by N.V. Cooper | Thu., Oct. 4, 2007 1:10 PM
Review in a Hurry: It's heartbreaking enough to witness a shallow remake of a treasured classic, but it's equally depressing to watch comedy masters Ben Stiller and the Farrelly brothers go so completely off their game.
The Bigger Picture: The original, taboo-busting Heartbreak Kid from 1972 is about an ambitious Jewish guy who, on his honeymoon, tries to break free from his kvetching lower-class yenta bride and woo a wealthy shiksa goddess from Connecticut. In this new Kid, the Farrelly brothers strip out the satirical edge about social castes and instead offer us Stiller doing his same old schtick, some uninspired crotch gags, an insufferable third act and a donkey show.
Yep, a donkey show.
This may all sound swell to Farrelly fans who like to keep their comedy vulgar and free from smarts, but after such recent disappointments as Fever Pitch and Shallow Hal, The Heartbreak Kid only proves that Bobby and Peter's creative brand of comedy is in sharp decline.
Here's how it goes: Stiller is having lady problems again, this time as Eddie Cantrow, a single guy in his 40s who starts to feel anxious about that whole dying-miserable-and-alone thing. Eddie meets the quirky bubbling blonde Lila (Malin Akerman) and, after a two-minute montage of Eddie and Lila riding bikes and making out, they hastily marry. During their honeymoon at a Mexican resort, Lila's obnoxious habits, bizarre sexuality and disturbing secrets start coming out. At the resort, Eddie meets an earthy, edgy brunette and spends most of his honeymoon lying to Lila and canoodling with his new love interest.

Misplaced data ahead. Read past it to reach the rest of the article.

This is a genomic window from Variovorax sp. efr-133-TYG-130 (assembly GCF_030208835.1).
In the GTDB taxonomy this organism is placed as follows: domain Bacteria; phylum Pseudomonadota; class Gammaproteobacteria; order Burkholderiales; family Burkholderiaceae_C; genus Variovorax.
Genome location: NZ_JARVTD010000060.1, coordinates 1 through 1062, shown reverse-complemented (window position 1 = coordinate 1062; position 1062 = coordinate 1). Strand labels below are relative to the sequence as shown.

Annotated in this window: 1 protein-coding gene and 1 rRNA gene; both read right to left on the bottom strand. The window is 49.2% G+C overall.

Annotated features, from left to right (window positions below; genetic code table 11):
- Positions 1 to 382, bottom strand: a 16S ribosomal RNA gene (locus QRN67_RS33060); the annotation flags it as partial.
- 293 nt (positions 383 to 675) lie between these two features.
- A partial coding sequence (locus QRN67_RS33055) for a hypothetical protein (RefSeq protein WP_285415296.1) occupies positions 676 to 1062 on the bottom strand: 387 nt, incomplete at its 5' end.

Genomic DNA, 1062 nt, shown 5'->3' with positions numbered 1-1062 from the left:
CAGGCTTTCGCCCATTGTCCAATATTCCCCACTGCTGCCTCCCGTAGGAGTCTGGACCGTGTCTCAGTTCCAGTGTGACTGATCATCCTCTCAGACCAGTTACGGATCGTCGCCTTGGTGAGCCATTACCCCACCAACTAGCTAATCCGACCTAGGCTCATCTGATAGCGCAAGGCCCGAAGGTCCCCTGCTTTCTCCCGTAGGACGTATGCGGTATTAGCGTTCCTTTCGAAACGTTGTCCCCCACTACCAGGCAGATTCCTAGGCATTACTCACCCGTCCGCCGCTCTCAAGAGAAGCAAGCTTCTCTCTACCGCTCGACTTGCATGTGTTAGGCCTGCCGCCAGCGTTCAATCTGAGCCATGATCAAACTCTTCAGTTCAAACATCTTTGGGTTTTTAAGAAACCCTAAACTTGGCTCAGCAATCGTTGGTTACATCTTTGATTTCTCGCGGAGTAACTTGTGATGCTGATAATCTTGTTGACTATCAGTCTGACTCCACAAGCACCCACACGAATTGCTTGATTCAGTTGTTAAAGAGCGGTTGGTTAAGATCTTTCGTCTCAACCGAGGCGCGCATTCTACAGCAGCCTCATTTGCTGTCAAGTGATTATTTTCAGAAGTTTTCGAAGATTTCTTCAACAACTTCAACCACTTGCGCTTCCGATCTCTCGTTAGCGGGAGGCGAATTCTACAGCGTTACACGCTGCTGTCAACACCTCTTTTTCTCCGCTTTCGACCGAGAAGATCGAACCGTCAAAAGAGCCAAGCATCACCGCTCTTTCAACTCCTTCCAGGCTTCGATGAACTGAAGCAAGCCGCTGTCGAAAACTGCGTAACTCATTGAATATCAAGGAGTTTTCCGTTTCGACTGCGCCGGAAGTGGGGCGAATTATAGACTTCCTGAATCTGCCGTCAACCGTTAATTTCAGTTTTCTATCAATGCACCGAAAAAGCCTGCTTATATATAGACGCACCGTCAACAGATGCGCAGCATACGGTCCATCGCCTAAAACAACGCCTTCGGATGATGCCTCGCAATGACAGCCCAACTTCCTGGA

Lila's cloying personality and Eddie's treacherous web of deceit give Stiller the opportunity to do his trademark bit: slow-burning nervousness that eventually erupts into a screaming outburst of seething rage. But this routine, which originally endeared audiences to Stiller in Meet the Parents, is now nothing short of tiresome.
Now, it would be silly to expect the Farelly brothers to taint their name-brand raunch comedies with the sardonic smarts of the original. But without it, the plot is thin and everyone in it flails. Where is that Stiller charm that made him so perfect in There's Something About Mary? Where is that special Farrelly touch that makes gross-out gags come off as shocking and gut busting rather than predictable and hackneyed?
With the huge success of Judd Apatow films (Knocked Up, etc.), it's clear audiences can handle both smart dialogue and incessant dick jokes. So, if the Farrellys insist on sticking to the gross physical stuff, they could at least make it, you know, good.
The 180—a Second Opinion: If you secretly love giggling at all those smelly little stereotypes about the gays, the fatsos, the rednecks and the Mexicans, then you will be absolutely tickled with The Heartbreak Kid! And you'll be in the dark, so no one can judge you for laughing at them.
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